Mubarak sets up reform panel

Egypt crisis: President orders probe into clashes during agitation

Up in arms: An anti-Mubarak protester shouts slogans during a march in Alexandria, Egypt, on Tuesday. AP

Mubarak’s decrees were announced on state television by Vice-President Omar Suleiman, who also said Mubarak will set up a separate committee to monitor the implementation of all proposed reforms. The two committees will start working immediately, he said.

The government has promised several concessions since the uprising began on January 25 but has refused the protesters’ main demand that Mubarak step down immediately instead of staying on through September elections.

Tuesday’s decision was the first concrete step taken by the longtime authoritarian ruler to implement promised reforms.

Mubarak’s efforts to stay in office got a boost from the Obama administration, which conceded that it will not endorse calls for the president’s immediate departure, saying a precipitous exit could set back the country’s democratic transition.

After several days of mixed messages about whether it wants to see Mubarak stay or go, Washington stepped up calls for a faster, more inclusive national dialogue on reform in Egypt.

Under Egypt’s constitution, Mubarak’s resignation would trigger an election in 60 days. US officials said that is not enough time to prepare.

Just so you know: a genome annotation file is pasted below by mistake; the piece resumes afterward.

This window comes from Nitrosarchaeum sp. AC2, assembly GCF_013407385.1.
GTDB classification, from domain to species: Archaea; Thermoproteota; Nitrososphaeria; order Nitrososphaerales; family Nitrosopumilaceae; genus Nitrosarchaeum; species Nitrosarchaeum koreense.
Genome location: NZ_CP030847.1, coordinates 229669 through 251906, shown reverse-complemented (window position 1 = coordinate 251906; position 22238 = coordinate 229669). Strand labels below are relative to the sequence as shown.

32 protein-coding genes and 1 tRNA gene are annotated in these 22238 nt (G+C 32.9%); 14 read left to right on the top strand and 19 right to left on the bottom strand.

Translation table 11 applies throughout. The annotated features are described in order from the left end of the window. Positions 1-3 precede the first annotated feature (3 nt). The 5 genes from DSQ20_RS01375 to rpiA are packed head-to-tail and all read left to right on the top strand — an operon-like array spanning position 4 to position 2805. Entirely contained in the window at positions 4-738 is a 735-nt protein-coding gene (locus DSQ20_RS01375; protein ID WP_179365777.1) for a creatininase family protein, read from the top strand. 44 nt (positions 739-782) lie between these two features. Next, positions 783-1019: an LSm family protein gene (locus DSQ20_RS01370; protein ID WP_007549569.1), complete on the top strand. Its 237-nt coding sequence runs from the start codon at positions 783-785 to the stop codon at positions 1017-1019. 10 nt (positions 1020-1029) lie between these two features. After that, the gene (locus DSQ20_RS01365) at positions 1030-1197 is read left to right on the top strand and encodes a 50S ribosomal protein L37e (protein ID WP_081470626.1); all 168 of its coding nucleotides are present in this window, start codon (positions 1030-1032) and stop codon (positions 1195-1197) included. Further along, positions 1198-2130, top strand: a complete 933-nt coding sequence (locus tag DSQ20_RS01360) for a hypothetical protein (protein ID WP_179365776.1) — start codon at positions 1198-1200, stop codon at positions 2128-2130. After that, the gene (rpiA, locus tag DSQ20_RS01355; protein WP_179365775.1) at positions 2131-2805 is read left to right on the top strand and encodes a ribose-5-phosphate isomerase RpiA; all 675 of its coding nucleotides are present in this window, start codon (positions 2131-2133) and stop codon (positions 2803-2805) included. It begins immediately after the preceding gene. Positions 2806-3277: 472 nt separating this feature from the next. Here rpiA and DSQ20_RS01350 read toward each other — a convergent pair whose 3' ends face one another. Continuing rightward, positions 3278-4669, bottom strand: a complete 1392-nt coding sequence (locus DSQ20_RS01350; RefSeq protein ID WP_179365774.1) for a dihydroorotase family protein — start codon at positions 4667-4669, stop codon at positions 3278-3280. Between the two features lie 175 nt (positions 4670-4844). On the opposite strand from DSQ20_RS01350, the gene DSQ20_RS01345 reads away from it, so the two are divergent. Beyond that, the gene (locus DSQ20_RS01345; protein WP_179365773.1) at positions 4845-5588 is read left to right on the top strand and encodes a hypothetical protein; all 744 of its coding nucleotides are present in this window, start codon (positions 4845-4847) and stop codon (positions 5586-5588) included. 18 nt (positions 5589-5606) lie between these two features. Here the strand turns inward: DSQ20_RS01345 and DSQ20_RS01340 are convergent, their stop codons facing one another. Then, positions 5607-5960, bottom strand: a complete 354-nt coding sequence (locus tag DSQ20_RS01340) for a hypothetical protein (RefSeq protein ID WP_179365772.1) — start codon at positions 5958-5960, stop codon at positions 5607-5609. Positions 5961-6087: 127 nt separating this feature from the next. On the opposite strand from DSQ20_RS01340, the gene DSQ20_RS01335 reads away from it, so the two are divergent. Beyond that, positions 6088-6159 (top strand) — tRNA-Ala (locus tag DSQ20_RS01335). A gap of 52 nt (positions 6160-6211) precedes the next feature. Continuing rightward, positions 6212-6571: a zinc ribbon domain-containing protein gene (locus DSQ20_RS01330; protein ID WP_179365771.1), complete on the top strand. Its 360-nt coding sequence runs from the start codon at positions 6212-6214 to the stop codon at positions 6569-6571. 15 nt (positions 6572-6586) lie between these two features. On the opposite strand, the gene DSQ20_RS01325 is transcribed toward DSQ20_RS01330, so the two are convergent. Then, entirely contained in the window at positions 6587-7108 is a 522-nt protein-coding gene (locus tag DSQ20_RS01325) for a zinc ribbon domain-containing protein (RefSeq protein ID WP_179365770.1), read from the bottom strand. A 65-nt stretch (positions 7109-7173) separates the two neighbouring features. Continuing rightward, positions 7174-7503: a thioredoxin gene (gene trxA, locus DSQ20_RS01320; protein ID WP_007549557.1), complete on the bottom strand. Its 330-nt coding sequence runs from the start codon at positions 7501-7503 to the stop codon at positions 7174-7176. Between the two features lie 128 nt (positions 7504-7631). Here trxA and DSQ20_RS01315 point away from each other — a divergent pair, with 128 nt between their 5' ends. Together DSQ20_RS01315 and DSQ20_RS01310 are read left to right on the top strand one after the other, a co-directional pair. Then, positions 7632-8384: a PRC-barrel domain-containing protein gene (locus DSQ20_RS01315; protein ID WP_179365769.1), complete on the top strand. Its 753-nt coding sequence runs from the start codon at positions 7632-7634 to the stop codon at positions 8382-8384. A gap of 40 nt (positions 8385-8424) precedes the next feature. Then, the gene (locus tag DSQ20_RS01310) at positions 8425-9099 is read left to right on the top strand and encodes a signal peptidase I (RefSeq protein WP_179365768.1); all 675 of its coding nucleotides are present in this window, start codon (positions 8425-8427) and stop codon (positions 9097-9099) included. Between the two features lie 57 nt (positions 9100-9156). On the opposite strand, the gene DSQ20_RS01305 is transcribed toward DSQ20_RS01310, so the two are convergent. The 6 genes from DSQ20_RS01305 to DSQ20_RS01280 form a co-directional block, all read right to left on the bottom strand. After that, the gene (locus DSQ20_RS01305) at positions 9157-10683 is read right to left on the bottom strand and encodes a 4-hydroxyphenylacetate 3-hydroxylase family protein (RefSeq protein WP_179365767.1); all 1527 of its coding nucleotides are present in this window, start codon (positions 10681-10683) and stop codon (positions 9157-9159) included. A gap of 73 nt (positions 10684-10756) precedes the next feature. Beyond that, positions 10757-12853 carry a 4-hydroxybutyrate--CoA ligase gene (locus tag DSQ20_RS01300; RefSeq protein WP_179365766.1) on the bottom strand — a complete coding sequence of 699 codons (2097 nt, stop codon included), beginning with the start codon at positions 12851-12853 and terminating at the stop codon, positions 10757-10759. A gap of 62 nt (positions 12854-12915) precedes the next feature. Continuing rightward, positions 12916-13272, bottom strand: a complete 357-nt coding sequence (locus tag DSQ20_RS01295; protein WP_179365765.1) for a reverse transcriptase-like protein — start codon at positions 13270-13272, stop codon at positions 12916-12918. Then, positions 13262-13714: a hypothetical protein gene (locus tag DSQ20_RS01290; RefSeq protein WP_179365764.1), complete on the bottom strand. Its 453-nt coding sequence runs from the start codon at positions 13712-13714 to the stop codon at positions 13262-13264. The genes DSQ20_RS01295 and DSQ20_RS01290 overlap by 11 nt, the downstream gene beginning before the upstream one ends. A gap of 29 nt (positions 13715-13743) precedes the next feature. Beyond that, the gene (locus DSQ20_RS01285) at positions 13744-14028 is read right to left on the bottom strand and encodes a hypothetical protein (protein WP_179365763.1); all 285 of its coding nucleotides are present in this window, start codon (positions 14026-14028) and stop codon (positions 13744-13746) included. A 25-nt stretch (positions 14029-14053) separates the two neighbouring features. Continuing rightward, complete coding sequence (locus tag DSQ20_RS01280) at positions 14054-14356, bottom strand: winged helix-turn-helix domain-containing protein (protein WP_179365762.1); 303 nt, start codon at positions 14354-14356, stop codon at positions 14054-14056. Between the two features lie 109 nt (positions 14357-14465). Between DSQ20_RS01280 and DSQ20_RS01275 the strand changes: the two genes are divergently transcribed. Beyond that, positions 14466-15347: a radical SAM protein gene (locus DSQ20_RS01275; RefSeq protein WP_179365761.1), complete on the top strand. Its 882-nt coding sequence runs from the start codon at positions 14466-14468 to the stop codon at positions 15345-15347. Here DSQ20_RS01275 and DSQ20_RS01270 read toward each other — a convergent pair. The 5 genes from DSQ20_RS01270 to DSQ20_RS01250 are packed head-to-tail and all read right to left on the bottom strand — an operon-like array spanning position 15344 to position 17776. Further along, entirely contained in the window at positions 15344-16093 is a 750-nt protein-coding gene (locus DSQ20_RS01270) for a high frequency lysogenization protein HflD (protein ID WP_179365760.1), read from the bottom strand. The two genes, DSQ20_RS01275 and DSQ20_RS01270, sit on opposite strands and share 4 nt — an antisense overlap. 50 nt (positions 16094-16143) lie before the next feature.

Mubarak also ordered a probe into last week’s clashes between the protesters and government supporters as well as mass detentions of human rights activists and journalists. The committee will refer its findings to the attorney-general, Suleiman said.

The committee considering constitutional and legislative changes will be led by the head of Egypt’s highest appellate court and composed of six senior judges and four constitutional experts, according to a statement issued by the official news agency MENA. It will make its recommendations to Suleiman by the end of this month.

The latest government announcement came two days after Suleiman met for the first time with representatives of opposition groups, including the outlawed Muslim Brotherhood to debate a way out of the ongoing political crisis.

The fundamentalist Islamic group issued a statement earlier on Tuesday calling the reforms proposed so far as “partial” and insisting that Mubarak must go to ease what it called the anger felt by Egyptians who face widespread poverty and government repression.

The president went on with official business on Tuesday, receiving the foreign minister of the UAE, Sheikh Abdullah Bin Zayed Al Nahyan.

Protest continues

Thousands of protesters, meanwhile, remained camped out in the central Tahrir Square, many hoping for an appearance by Google Inc executive Wael Ghonim, a 30-year-old marketing manager who has emerged as a rallying point after he was released on Monday after 12 days in custody.

About 90,000 people have joined a Facebook group nominating Ghonim to be their spokesman. Many demonstrators reject a group of officially sanctioned and traditional Egyptian opposition groups that have been negotiating with the government on their behalf in recent days.

Some on the square chanted “Wael Ghonim is coming today”, although reports that he planned to appear couldn’t be confirmed.

The demonstrators have said they would not enter negotiations with the regime before Mubarak's departure. Protesters appear to have settled in for a long standoff, turning Tahrir Square into a makeshift village. Tens of thousands come every day, with some sleeping in tents made of blankets and plastic sheeting.

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